CIA chief Leon Panetta has written a private letter to Senator John McCain that offers the most detailed answer yet to questions about the relationship between torture and Osama Bin Laden’s death — and undercuts the claim by former Bush administration officials that torture was key to Bin Laden’s killing.
The letter has not been released publicly but was sent my way by a source. Marie Harf, a CIA spokesperson, confirmed the letter’s authenticity to me, but declined further comment.
Last week, Senator McCain published a widely discussed Op ed in the Washington Post calling into question claims that torture was instrumental in tracking down Bin Laden. McCain cited Panetta as a source for his information, but didn't release any material provided to him by Panetta, and conservatives like former Bush attorney general Michael Mukasey subsequently dismissed McCain’s account. The CIA has not publicly taken sides in the dispute.
But Panetta’s letter, dated May 9th, bears out McCain’s version of events.
To be sure, there are a couple of lines in the letter that conservatives will seize on to bolster their case. But the overall thrust of the letter clearly undercuts their larger version of events.
The case being made by conservatives — that Bin Laden’s death vindicates torture — was spelled out last week by former Bush
AG Mukasey in an Op ed in the Wall Street Journal. Mukasey argued that the trail to Bin Laden “began with a disclosure from Khalid Sheikh Mohammed, who broke like a dam under the pressure of harsh interrogation techniques that included waterboarding. He loosed a torrent of information — including eventually the nickname of a trusted courier of bin Laden.”
The account in Panetta’s letter clearly contradicts this. Here are the operative three paragraphs from the letter, which represents a response from Panetta to McCain’s earler request for information about torture and Bin Laden’s death:
Nearly 10 years of intensive intelligence work led the CIA to conclude that Bin Ladin was likely hiding at the compound in Abbottabad, Pakistan. there was no one “essential and indispensible” key piece of information that led us to this conclusion. Rather, the intelligence picture was developed via painstaking collection and analysis. Multiple streams of intelligence — including from detainees, but also from multiple other sources — led CIA analysts to conclude that Bin Ladin was at this compound. Some of the detainees who provided useful information about the facilitator/courier’s role had been subjected to enhanced interrogation techniques. Whether those techniques were the “only timely and effective way” to obtain such information is a matter of debate and cannot be established definitively. What is definitive is that that information was only a part of multiple streams of intelligence that led us to Bin Ladin.
Let me further point out that we first learned about the facilitator/courier’s nom de guerre from a detainee not in CIA custody in 2002. It is also important to note that some detainees who were subjected to enhanced interrogation techniques attempted to provide false or misleading information about the facilitator/courier. These attempts to falsify the facilitator/courier’s role were alerting.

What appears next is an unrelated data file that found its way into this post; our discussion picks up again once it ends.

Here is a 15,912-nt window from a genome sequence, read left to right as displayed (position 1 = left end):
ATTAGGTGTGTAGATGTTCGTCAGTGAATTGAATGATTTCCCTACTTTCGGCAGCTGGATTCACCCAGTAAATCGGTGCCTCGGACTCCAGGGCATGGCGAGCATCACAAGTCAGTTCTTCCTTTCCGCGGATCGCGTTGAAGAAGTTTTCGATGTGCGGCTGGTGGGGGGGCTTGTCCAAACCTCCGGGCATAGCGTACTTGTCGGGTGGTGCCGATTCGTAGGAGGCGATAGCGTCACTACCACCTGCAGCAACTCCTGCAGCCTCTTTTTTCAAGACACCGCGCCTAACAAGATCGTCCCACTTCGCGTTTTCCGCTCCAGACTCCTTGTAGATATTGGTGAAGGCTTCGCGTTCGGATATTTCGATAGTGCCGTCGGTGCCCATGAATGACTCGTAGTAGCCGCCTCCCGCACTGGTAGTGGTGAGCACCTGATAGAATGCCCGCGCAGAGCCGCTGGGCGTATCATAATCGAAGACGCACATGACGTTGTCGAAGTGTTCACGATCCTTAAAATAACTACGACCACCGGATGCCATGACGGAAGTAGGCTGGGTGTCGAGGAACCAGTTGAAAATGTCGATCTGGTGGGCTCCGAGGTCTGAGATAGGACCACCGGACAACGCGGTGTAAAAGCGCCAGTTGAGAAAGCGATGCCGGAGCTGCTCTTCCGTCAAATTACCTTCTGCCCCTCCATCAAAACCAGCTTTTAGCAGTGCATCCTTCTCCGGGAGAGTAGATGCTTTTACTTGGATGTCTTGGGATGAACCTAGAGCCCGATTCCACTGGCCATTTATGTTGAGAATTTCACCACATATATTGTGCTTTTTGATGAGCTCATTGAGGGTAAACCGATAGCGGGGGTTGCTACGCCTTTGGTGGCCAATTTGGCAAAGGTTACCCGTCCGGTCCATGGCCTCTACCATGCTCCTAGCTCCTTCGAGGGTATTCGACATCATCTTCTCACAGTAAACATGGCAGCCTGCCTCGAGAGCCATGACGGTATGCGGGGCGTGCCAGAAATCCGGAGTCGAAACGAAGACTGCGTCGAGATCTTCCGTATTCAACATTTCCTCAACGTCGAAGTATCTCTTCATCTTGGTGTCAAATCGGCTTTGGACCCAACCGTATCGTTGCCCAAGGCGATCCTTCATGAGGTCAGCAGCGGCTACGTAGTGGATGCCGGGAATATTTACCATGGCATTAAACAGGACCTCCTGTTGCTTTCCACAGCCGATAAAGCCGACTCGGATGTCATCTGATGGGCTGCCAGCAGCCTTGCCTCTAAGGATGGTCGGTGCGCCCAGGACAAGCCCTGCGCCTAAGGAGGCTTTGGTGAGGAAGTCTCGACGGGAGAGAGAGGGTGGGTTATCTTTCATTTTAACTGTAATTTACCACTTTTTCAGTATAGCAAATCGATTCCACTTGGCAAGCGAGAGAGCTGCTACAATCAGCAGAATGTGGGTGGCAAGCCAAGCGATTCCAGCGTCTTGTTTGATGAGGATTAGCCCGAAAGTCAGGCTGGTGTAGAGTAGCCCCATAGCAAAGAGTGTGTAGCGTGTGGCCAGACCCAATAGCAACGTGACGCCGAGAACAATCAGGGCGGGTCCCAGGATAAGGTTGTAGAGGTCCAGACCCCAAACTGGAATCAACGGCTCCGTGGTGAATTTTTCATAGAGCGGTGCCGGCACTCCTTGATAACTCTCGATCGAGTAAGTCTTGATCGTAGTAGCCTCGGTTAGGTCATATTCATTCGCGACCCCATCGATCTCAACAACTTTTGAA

In the end, no detainee in CIA custody revealed the facilitator/courier’s full true name or specific whereabouts. This information was discovered through other intelligence means.
Emphasis mine. Panetta’s account contradicts Mukasey’s claim that the trail to Bin Laden “began” with disclosures from Khalid Sheikh Muhammed that were achieved through the “pressure" of torture.
Panetta’s account also represents public, on-the-record confirmation from the CIA of — and adds new detail to — a careful and thorough investigation by Scott Shane and Charlie Savage of the New York Times, which was based on anonymous sources and concluded that torture “played a small role at most in identifying Bin Laden’s trusted courier and exposing his hide-out.” Shane and Savage also quoted unnamed sources claiming torture resulted in bad information — also confirmed in Panetta’s letter.
Conservatives will argue that little is known about the “other intelligence means” used to secure the courier’s name or whereabouts. They will also point out that Panetta’s letter also indicates that some detainees who “provided useful information about the facilitator/courier’s role” had been subjected to torture. In saying this, Panetta is expanding on an earlier claim in an interview that torture, waterboarding included, produced info that played some kind of role at some point in tracking Bin Laden.
But if anything, Panetta’s letter actually downplays the info achieved through torture, is inconclusive on how useful it was in the end, and states that we can’t know if that info would have been achievable through other means. While the emphasis of Panetta’s account may be intended to be in line with the administration’s anti-torture position, his downplaying of the role of torture is an important addition to the public record.
In the end, we may never be able to establish with total certainty the precise nature of the relationship between torture and the killing of Bin Laden. But for now, Panetta’s account — the most extensive public accounting we now have — simply doesn’t square with claims that torture was key to getting him, which would vindicate Bush’s torture policies.